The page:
Rep. Ilhan Omar, in the vortex of President Donald Trump’s Twitter attack on four Democratic congresswomen of color, raised more than $600,000 for her re-election bid between April and June, ending the second quarter with nearly $1 million in her campaign account.
Omar, a Democrat from Minneapolis, reported the fundraising haul Monday morning in a campaign finance filing with the Federal Election Commission.
Omar’s fundraising represents a bounty of cash for a freshman running in a safe Democratic seat, but it also reflects her high media profile as she continues to clash with Trump and sometimes even leaders of her own party.
Her history-making election as the first Somali-American and one of the first Muslim women elected to Congress catapulted her into the national spotlight and won praise from those who saw her win as a sign of progress toward more inclusivity and diversity in politics. But Omar also faced rebuke over a series of comments about the political influence of the pro-Israel lobby, words that were condemned by lawmakers from both parties for conjuring anti-Semitic stereotypes. A probe that found she violated Minnesota campaign finance law as a state legislator renewed lingering questions about her marital history and tax filings. Those controversies have helped fuel frequent political attacks from leading Republicans, including Trump.
The latest fundraising totals suggest the attention and attacks continue to energize Omar’s supporters. The former state legislator won the Minneapolis-based Fifth Congressional District with 78% of the vote in 2018 and is not currently facing a primary challenge.
Political handicappers view the quarterly campaign finance reports, due Monday, as one measure of strength of candidates on the ballot. Minnesota is expected to be home to a number of competitive contests in 2020, with a U.S. Senate race and a handful of targeted House seats on the ballot.
Democratic Sen. Tina Smith, running for a full six years in the Senate after winning last year’s special election to fill the remainder of former Sen. Al Franken’s term, raised more than $1.5 million in the second quarter.
The former lieutenant governor reported about $2 million in the bank.
Her only declared GOP challenger so far, composer Robert Barrett, reported raising just over $10,000. Several high-profile Republicans, including former GOP Rep. Jason Lewis, are also considering a run.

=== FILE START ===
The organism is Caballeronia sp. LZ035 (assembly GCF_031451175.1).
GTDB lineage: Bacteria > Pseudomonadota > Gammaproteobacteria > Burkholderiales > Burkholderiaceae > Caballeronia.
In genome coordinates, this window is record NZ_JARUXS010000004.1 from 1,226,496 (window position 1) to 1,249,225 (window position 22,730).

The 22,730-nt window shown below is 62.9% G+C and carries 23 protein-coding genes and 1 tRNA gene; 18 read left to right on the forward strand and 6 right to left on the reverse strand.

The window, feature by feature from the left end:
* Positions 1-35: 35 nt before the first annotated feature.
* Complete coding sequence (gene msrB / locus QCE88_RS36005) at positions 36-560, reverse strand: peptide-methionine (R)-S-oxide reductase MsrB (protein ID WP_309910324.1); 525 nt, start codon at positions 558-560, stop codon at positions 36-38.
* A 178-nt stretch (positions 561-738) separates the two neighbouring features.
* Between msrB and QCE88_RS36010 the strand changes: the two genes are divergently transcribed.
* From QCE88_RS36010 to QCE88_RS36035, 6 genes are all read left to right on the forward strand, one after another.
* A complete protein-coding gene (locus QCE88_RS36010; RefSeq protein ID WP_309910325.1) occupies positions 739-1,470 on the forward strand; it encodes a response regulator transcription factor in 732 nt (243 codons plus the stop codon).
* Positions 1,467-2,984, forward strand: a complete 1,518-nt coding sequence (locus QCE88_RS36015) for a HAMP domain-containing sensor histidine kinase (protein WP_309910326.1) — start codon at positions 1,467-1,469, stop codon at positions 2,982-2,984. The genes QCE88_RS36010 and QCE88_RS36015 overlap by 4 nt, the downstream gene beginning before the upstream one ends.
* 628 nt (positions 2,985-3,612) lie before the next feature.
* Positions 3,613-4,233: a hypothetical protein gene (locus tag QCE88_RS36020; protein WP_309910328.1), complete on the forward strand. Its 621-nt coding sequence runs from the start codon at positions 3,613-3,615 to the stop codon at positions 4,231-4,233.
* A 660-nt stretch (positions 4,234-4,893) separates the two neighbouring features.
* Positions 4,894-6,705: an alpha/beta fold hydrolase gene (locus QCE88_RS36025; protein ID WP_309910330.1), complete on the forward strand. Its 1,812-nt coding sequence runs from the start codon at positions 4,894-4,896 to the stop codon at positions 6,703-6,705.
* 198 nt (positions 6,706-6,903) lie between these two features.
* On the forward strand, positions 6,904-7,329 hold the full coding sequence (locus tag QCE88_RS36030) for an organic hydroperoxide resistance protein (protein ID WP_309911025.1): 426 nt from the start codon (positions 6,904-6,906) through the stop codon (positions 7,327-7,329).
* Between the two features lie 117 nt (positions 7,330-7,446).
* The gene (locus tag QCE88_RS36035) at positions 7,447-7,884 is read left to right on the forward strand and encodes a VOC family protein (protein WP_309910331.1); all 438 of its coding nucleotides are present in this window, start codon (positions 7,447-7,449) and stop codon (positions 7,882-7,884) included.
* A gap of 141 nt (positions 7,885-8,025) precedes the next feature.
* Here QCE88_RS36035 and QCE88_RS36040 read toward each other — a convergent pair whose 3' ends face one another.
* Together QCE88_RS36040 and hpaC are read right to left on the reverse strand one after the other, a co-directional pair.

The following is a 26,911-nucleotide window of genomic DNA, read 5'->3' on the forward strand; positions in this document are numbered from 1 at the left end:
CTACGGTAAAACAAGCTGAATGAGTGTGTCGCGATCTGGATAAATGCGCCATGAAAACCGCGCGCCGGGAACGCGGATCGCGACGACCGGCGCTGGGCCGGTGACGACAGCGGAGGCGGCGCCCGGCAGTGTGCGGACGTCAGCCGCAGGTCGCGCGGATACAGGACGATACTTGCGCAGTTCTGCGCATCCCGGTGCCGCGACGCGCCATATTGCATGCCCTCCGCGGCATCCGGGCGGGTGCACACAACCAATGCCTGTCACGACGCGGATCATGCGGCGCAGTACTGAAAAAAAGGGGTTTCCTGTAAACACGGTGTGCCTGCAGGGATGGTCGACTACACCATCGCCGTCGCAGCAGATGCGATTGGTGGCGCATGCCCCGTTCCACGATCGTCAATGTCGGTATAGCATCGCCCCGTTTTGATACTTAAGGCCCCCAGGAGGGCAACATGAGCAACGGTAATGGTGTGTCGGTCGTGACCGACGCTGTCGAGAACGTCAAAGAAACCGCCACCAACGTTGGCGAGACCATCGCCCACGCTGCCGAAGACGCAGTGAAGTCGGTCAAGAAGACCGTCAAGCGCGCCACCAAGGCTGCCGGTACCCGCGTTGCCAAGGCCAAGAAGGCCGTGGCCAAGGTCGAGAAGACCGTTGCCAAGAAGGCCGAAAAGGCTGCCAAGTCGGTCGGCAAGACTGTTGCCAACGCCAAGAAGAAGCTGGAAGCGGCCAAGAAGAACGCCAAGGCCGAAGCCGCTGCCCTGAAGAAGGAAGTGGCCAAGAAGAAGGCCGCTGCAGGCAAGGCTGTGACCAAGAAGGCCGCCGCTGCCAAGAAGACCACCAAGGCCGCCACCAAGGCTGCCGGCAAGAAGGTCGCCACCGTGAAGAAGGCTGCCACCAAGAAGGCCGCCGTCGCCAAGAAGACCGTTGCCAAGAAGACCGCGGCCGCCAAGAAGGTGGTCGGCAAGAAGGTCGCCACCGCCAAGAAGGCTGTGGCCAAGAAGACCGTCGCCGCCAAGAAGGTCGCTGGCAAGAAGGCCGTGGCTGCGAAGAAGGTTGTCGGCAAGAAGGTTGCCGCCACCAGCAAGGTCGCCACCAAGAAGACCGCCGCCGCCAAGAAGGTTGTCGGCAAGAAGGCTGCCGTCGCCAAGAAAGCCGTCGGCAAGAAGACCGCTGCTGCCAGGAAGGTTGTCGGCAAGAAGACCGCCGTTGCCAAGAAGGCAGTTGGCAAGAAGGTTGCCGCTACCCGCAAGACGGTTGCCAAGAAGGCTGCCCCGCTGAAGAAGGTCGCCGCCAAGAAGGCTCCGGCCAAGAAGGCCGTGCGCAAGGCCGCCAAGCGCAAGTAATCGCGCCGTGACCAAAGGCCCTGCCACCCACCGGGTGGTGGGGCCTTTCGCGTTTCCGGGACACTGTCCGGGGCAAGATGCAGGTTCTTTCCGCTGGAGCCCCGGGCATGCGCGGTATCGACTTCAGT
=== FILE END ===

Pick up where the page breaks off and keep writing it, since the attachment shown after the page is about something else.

Freshman Democratic Rep. Angie Craig raised more than $570,000 for her re-election bid. Craig, who defeated a GOP incumbent in a south metro district last year, reported about $700,000 in campaign reserves. Rep. Dean Philips, who flipped a Republican-held seat in the western suburbs, reported about $178,000 in contributions and had $174,000 cash on hand. Both gave six-figure personal loans to their campaigns over the last two years that have not been fully paid back.
Republican Rep. Pete Stauber took in $355,000 to run again for the Iron Range district he won last year. The freshman has about $410,000 in the bank for his bid.
Republican Rep. Jim Hagedorn, whose southern Minnesota district is expected to be a top target for Democrats in 2020, took in just shy of $197,000. The freshman representative has about $320,000 cash on hand heading into the second half of the year. Longtime Democratic Rep. Collin Peterson reported raising just $160,000, but ended the quarter with more than $830,000 in the bank. Peterson won re-election in a vast western Minnesota district that Trump swept by 30 percentage points in 2016. He recently told the Star Tribune that he will announce his plans for 2020 early next year.
Rep. Tom Emmer, chairman of the National Republican Congressional Committee, raised more than $375,000 and ended the quarter with $544,000 cash on hand. Rep. Betty McCollum took in $118,000. The Democratic incumbent reported $225,000 in campaign reserves.
Democratic Reps. Angie Craig and Dean Phillips, GOP Rep. Pete Stauber — all freshmen who won competitive races in 2018 — and U.S. Sen. Amy Klobuchar, running for president, were expected to submit their full reports to the FEC late Monday. They faced a midnight deadline.